During the evening of August 28, 1882, Officer Hugh Burns, 38, was shot and killed by a young Kentuckian who had arrived in the city only a few hours before the incident.
Passing through Indianapolis while en route for Kansas City, John J. Jeter of Campbellsville, Kentucky, spent the time waiting for the west bound train drinking and playing cards. Later accounts suggest he may have been robbed at some time during the evening. At about 10:00, he suddenly appeared in front of Keating’s saloon, at the corner of Garden and Tennessee Streets, armed with a revolver. Waving the gun at another patron, Jeter was heard to say, “You’re the [one] that insulted me.” During the course of a struggle, the gun was discharged, the bullet flying harmlessly away. Jeter then broke loose, and still flourishing his revolver, made the crowd stand quiet while he cursed and yelled at them.
Living nearby, Officer Hugh Burns heard the commotion while sitting in the doorway of his residence, off-duty. Without stopping to put on his coat or arm himself, he crossed over to the saloon to quiet the disturbance. He found the crowd being held at bay by Jeter. Approaching Jeter, Officer Burns laid his hand upon Jeter’s left arm, stating, “I’m an officer – consider yourself under arrest.”
Jeter was standing at the time with his revolver held high. As Officer Burns spoke, Jeter answered, “the hell you are,” and, dropping the muzzle of his weapon, fired an overhand shot at point blank range.
The bullet struck Officer Burns just below the neck and, ranging downward, penetrated the aorta, inflicting a wound almost instantly fatal. Officer Burns staggered back and attempted to clutch a post, but fell to the ground. As he did so, Jeter fired a second shot, striking the officer’s left arm.
Jeter attempted to escape by fleeing on foot. With considerable resistance and injury, he was captured and subdued by the crowd.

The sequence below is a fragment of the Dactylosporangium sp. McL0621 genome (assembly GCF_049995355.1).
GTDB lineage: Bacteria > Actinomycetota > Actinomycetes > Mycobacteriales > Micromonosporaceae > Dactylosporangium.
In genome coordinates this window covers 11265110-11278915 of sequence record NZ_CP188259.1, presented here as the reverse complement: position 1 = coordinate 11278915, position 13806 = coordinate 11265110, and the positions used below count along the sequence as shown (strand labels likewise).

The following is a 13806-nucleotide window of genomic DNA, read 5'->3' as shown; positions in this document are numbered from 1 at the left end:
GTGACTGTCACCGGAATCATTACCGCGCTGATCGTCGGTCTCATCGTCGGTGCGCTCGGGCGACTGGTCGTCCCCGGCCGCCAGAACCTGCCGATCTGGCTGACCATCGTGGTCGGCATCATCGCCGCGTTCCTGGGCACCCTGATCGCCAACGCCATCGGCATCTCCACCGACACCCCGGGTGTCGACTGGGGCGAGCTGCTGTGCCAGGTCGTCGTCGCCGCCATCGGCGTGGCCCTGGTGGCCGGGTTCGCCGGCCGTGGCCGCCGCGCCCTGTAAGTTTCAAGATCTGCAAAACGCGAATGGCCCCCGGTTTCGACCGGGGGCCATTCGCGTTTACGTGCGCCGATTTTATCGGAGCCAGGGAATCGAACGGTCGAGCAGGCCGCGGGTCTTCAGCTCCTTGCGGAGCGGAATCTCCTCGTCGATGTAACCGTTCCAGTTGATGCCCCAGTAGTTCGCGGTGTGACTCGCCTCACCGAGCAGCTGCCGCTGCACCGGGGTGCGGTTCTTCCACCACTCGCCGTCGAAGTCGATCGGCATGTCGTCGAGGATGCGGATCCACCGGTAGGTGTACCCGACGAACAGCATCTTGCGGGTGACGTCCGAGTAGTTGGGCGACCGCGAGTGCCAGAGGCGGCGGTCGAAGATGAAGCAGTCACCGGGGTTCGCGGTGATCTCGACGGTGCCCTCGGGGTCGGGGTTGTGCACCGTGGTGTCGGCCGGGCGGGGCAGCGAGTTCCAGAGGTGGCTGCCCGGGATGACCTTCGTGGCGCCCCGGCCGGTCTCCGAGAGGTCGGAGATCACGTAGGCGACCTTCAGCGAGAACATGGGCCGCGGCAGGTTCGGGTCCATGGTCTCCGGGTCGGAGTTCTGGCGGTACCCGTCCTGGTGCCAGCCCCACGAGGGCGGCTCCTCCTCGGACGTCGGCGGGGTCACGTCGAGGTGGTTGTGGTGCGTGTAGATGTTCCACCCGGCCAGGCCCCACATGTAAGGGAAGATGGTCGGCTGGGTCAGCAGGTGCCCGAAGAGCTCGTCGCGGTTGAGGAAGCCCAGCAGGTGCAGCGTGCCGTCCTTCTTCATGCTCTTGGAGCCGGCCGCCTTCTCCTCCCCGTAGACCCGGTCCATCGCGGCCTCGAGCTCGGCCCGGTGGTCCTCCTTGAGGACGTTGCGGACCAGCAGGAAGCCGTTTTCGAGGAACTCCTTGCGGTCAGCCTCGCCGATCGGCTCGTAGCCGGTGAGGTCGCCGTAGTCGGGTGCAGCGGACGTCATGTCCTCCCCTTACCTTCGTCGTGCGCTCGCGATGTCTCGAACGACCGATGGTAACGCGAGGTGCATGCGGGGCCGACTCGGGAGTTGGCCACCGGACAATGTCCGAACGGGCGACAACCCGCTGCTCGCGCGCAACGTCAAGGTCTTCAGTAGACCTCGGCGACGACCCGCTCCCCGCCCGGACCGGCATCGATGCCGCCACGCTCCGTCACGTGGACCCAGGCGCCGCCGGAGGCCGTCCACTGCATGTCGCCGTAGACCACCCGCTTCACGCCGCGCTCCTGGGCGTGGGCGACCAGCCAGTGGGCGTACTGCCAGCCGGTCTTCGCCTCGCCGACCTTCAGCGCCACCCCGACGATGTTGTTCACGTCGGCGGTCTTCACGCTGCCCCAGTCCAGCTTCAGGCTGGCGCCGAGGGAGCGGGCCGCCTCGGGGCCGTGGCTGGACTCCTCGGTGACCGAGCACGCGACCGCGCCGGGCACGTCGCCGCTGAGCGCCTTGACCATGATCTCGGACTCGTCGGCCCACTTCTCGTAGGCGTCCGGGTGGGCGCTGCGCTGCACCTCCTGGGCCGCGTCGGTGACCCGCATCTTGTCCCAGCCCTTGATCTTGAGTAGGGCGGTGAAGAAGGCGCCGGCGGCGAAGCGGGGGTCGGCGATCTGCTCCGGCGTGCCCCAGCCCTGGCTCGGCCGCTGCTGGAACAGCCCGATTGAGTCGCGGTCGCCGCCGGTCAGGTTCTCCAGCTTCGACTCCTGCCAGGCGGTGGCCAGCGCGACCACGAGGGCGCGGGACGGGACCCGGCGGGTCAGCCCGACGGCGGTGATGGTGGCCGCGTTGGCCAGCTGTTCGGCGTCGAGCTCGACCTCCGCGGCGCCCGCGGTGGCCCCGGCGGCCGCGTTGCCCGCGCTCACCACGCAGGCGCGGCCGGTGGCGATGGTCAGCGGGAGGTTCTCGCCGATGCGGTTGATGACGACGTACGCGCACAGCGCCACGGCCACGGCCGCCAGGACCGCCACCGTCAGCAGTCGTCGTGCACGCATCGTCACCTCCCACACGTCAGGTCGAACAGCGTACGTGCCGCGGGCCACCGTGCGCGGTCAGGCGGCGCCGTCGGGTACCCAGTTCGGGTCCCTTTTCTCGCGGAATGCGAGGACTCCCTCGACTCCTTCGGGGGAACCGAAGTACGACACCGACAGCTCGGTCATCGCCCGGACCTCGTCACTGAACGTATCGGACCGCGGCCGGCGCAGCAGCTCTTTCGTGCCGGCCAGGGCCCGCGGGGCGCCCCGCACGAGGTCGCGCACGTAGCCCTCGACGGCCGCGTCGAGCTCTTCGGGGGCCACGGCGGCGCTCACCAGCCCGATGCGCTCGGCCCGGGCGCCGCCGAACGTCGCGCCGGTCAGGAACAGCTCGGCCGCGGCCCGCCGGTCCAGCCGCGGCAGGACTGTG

Officer Burns was survived by his wife, Catharine, whom he had married earlier the year he died. She had been home preparing a meal when her husband had left to go to the disturbance. Hearing the shots, she called to him. Getting no reply, she ran into the street and saw him lying there. With the assistance of others, she lifted him and carried him into their home.
Officer Burns was also survived by a young brother, James, of whom The Indianapolis Republican wrote: "(He) almost doted upon Hugh, and the love of the two brothers was wonderful."
Officer Burns was well known in the city. He had come to the United States many years before as a small boy. When he grew up he became a bartender, and afterward kept a saloon at the corner of Illinois and Georgia streets. Having sold his saloon, he became a member of the police force about three months prior to his death. At the time of his death he was in line for promotion.
Services were held at St. John’s Cathedral where a large assemblage of friends gathered. A line of 150 carriages followed the remains to the Catholic Cemetery for burial.
A month after Officer Burns’ death, Mrs. Burns was reported to be dangerously ill with typhoid fever. Having left home before daybreak one morning, she was found several hours later lying beside the grave of her husband. Mrs. Burns survived her illness and remarried a number of years later. She died in 1925. Her gravesite lies next to both husbands at Holy Cross Cemetery, Section B, Block 9, Plot 587.
Officer Burns is the first IPD officer known to have been killed in the line-of-duty.
Sources: Indianapolis News, August 29-31, 1882; September 18, 1882. The Indianapolis Republican, September 2, 1882. The Indianapolis Journal, August 29-31; September 1-2, 1882. Marriage certificate, February 16, 1882. Holy Cross Cemetery Research conducted by IMPD Sergeants Jo Moore and Tom Feeney, Summer 2012.